How to Eat Intuitively
33:52Everyone has a view about what you should eat and how much. We're so bombarded with fad diets, fasting plans and nutritional advice that we can bounce from one way of eating to another without stopping to think: "What do I want to eat?" Psychotherapist Andrea Wachter endured years of disordered eating and obsessing about her weight, until she decided to heed her inner voice and what her body wanted to consume. She explains to Dr Laurie Santos how so-called intuitive eating can free us from both diets and overeating. See omnystudio.com/listener for privacy information.
From Ten Percent Happier: The Dalai Lama’s Guide to Happiness | Part 1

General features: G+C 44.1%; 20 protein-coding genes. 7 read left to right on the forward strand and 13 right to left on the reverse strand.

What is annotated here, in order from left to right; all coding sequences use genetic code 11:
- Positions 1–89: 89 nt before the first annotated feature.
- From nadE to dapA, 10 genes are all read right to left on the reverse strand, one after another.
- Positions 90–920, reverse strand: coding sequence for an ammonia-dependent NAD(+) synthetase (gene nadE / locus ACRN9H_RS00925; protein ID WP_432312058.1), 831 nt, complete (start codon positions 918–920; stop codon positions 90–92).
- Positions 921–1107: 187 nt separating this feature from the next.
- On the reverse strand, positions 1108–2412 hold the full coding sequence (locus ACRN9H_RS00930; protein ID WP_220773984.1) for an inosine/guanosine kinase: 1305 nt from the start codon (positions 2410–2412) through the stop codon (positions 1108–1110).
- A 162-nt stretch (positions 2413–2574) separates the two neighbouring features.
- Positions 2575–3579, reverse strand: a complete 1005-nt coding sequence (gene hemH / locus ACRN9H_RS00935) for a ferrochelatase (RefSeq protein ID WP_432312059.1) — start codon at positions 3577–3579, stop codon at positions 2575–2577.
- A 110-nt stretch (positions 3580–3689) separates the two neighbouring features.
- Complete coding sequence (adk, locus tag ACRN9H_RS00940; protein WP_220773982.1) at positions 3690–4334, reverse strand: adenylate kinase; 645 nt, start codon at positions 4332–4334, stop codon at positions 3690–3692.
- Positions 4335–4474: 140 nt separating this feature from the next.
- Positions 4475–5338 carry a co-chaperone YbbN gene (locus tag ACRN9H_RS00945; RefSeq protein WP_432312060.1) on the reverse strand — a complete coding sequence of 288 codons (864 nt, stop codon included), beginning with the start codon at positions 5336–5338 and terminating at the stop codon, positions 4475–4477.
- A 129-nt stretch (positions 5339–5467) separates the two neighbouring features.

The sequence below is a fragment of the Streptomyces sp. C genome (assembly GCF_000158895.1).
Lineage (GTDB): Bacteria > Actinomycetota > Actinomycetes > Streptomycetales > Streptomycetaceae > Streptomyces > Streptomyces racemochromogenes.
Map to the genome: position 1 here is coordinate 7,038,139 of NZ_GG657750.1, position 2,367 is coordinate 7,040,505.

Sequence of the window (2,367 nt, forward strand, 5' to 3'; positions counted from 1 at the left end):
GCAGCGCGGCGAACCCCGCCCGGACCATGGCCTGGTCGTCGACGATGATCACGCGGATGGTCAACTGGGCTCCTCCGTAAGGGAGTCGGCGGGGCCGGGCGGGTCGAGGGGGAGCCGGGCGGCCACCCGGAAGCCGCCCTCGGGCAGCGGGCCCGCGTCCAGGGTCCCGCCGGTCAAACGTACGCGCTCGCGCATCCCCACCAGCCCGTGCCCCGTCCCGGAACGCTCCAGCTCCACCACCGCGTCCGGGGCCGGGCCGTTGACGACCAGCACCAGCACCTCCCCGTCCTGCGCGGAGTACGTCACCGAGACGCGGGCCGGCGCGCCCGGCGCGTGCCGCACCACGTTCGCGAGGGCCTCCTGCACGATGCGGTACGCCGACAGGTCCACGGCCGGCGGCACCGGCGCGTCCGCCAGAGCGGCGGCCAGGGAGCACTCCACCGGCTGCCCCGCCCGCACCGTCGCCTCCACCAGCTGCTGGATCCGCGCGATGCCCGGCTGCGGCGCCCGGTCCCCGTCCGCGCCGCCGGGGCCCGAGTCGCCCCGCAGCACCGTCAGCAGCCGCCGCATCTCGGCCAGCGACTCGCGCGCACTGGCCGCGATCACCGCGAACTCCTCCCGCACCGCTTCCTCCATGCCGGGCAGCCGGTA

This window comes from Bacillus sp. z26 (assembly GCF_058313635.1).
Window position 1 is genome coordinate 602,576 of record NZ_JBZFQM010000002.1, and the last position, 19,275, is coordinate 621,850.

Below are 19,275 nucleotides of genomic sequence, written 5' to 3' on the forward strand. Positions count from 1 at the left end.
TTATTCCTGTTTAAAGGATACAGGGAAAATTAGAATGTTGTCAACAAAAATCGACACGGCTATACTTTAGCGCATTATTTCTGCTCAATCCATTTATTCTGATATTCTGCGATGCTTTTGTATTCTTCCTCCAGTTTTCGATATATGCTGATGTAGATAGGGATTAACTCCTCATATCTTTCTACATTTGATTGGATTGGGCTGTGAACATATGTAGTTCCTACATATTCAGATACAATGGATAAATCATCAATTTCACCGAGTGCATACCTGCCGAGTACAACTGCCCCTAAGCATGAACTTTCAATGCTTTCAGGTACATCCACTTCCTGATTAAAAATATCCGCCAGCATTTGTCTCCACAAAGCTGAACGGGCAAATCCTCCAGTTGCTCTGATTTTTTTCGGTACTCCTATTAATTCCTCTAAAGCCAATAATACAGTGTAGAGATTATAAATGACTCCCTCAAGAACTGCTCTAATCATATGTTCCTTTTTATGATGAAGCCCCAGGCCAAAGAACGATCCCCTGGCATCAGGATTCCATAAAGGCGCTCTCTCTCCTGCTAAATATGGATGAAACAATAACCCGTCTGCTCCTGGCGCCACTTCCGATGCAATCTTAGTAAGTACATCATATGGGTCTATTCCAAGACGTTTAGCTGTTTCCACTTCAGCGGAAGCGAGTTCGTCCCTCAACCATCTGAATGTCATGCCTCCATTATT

5:27Here's a preview of another podcast we love, Ten Percent Happier. Host Dan Harris flies to Dharamsala, India to spend two weeks in the orbit of His Holiness the Dalai Lama. This is the first installment of a five-part audio documentary series. Over the course of the episodes, Dan talks to His Holiness about practical strategies for thorny dilemmas, including: how to get along with difficult people; whether compassion can cut it in an often brutal world; why there is a self-interested case for not being a jerk; and how to create social connection in an era of disconnection. He also gets rare insights from the Dalai Lama into everything from the mechanics of reincarnation to His Holiness’s own personal meditation practice. In this first installment, Dan watches as a young activist directly challenges His Holiness: In a world plagued by climate change, terrorism, and other existential threats, is the Dalai Lama’s message of compassion practical — or even relevant? Want more of The Dalai Lama’s Guide to Happiness? Listen to the Ten Percent Happier podcast here.See omnystudio.com/listener for privacy information.